Prime Numbers

How do you know that there are not more than two consecutive prime numbers?

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2010-09-04 17:34:59
2010-09-04 17:34:59

Because any number divisible by 2 is not a Prime number, so any even no. is divisible by 2. Thus any number higher than 3 will be divisible by 2. Therefore the only consecutive prime nos. are 1, 2 and 3

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Related Questions


The only two consecutive numbers that are both prime are 2 and 3. Since there are no other even prime numbers (other than 2), there are no more pairs of consecutive prime numbers. Therefore, the term "twin primes" usually refers to pairs of prime numbers that are 2 numbers apart. Examples are (3, 5), (5, 7), (11, 13), (101, 103), and many others more. It is not currently know whether there are infinitely many twin primes.


No. You must have more than one number listed in order for them to be considered consecutive numbers.



(3,5), (5,7), (11,13), (17,19) plus infinitely more.


There are many cases of prime numbers with a difference of 8, for example (3, 11), and (101, 109). Look at a list of prime numbers, and you will quickly find more examples. If you mean, without other prime numbers in between, I believe the first such pair is (89, 97). I am pretty sure you will find more - just look at a table of prime numbers.


numbers with patterns; consecutive numbers: 1,2,3,4... consecutive even numbers: 2,4,6,8... and many more Consecutive numbers are numbers that come one after another. For example 5, 6, 7 or 99 and 100.


Prime numbers have two factors. Composite numbers have more than two.


No, there are more composite numbers than prime numbers.


Yes - consecutive serial numbers make them more valuable, when sold.


The only prime numbers with a difference of 1 are the numbers 2 and 3. More consecutive numbers are not possible, since one of the two would have to be even - and an even number is divisible by 2, and therefore not a prime number (2, of course, is a prime number, but larger even numbers are not).The most you can expect with larger prime numbers is a difference of 2. Very large such "prime twins" are known; a few are 3 and 5; 101 and 103, but much larger ones are known, as well. It is not yet known whether there are an infinite number of twin primes.The only prime numbers with a difference of 1 are the numbers 2 and 3. More consecutive numbers are not possible, since one of the two would have to be even - and an even number is divisible by 2, and therefore not a prime number (2, of course, is a prime number, but larger even numbers are not).The most you can expect with larger prime numbers is a difference of 2. Very large such "prime twins" are known; a few are 3 and 5; 101 and 103, but much larger ones are known, as well. It is not yet known whether there are an infinite number of twin primes.The only prime numbers with a difference of 1 are the numbers 2 and 3. More consecutive numbers are not possible, since one of the two would have to be even - and an even number is divisible by 2, and therefore not a prime number (2, of course, is a prime number, but larger even numbers are not).The most you can expect with larger prime numbers is a difference of 2. Very large such "prime twins" are known; a few are 3 and 5; 101 and 103, but much larger ones are known, as well. It is not yet known whether there are an infinite number of twin primes.The only prime numbers with a difference of 1 are the numbers 2 and 3. More consecutive numbers are not possible, since one of the two would have to be even - and an even number is divisible by 2, and therefore not a prime number (2, of course, is a prime number, but larger even numbers are not).The most you can expect with larger prime numbers is a difference of 2. Very large such "prime twins" are known; a few are 3 and 5; 101 and 103, but much larger ones are known, as well. It is not yet known whether there are an infinite number of twin primes.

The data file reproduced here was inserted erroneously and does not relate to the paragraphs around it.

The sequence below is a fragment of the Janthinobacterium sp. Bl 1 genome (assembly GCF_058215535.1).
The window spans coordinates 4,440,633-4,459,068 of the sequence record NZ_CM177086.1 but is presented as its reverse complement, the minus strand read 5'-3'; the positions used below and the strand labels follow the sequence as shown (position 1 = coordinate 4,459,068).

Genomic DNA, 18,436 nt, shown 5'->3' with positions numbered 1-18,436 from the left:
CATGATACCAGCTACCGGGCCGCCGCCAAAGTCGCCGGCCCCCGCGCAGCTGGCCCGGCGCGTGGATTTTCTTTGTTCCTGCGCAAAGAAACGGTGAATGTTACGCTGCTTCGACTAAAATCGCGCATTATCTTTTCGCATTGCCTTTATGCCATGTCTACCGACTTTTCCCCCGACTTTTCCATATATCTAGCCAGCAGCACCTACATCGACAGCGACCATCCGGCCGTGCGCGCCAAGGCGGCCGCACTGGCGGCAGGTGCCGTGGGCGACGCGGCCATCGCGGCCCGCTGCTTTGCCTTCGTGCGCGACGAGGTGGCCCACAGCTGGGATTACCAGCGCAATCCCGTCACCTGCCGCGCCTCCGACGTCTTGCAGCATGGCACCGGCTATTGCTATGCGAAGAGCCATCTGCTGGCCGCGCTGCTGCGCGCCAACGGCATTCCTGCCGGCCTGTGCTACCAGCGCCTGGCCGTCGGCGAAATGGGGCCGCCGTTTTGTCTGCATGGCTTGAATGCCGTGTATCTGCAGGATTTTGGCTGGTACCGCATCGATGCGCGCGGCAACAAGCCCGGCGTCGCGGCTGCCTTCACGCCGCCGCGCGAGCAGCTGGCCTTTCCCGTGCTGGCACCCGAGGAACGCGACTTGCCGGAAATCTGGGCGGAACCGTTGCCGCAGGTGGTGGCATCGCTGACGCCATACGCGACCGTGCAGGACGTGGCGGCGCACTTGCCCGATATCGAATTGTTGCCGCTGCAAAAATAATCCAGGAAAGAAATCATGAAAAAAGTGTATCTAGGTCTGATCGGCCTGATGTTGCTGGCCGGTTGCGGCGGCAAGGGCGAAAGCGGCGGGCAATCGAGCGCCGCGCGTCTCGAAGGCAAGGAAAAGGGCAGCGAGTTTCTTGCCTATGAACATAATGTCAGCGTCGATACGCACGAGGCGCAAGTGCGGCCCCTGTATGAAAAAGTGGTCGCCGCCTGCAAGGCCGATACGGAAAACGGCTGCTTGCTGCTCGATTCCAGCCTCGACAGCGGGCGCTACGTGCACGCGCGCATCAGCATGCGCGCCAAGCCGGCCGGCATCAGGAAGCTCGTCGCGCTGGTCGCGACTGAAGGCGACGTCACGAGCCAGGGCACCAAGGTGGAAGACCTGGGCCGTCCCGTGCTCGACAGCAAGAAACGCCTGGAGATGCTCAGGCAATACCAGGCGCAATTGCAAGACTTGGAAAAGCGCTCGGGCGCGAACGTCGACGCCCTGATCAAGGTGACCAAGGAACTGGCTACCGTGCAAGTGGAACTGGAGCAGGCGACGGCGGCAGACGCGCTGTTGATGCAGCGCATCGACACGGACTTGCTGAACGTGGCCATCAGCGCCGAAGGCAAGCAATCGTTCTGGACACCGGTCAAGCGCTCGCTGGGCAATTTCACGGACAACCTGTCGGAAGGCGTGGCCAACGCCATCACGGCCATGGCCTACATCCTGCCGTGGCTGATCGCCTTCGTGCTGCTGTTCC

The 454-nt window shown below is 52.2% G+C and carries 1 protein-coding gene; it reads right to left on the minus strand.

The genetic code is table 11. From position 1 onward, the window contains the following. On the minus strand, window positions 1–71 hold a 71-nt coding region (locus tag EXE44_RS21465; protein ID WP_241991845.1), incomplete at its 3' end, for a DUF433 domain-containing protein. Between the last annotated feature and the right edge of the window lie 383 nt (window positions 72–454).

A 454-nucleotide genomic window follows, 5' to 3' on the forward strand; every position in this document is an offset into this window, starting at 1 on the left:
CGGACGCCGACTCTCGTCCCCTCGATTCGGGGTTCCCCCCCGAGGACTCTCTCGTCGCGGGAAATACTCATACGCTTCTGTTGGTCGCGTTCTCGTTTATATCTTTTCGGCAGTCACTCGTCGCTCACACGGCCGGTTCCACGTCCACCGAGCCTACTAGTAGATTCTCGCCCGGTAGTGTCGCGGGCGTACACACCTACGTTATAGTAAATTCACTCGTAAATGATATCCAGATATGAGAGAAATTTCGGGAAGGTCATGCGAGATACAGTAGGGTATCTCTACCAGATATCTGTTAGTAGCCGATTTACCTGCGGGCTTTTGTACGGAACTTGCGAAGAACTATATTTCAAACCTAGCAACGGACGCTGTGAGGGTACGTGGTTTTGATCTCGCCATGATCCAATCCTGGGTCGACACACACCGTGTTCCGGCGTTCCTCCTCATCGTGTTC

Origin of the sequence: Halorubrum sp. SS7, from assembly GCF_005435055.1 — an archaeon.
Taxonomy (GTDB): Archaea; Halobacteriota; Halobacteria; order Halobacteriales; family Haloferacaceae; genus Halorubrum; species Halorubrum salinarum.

There are more odd numbers than prime numbers.


There are more than 25 prime numbers; there are an infinite number of prime numbers.


there are more composite numbers the prime becuz more things can be divided into


Yes, there are many more composite numbers than prime.


There are more than 10 prime numbers


The knowledge of prime numbers is useful when finding the lowest common multiple or the highest common factor of two or more numbers.


they help you know whick numbers are prime meaning its only factors are itself and one and which numbers have more factors than itself and 1.


All prime numbers are odd, exept of the first prime number 2.



There are more composite numbers.


Prime numbers have two factors, composite numbers have more than two.


This can be an extension to the proof that there are infinitely many prime numbers. If there are infinitely many prime numbers, then there are also infinitely many PRODUCTS of prime numbers. Those numbers that are the product of 2 or more prime numbers are not prime numbers.


There are more composite numbers than prime numbers because most numbers have more factors than just 1 and a number itself.


A prime number is only divisible by itself and the number one. Prime numbers have to be odd (except for the number 2, which is prime). So smaller numbers like 7 are usually pretty easy to determine if they are prime. But the higher the number value gets, the more complicated it is to determine. So people post a list of prime numbers on the internet so you'll know what the prime numbers are.


prime numbers are anything that has two or more factors (1 and its self)



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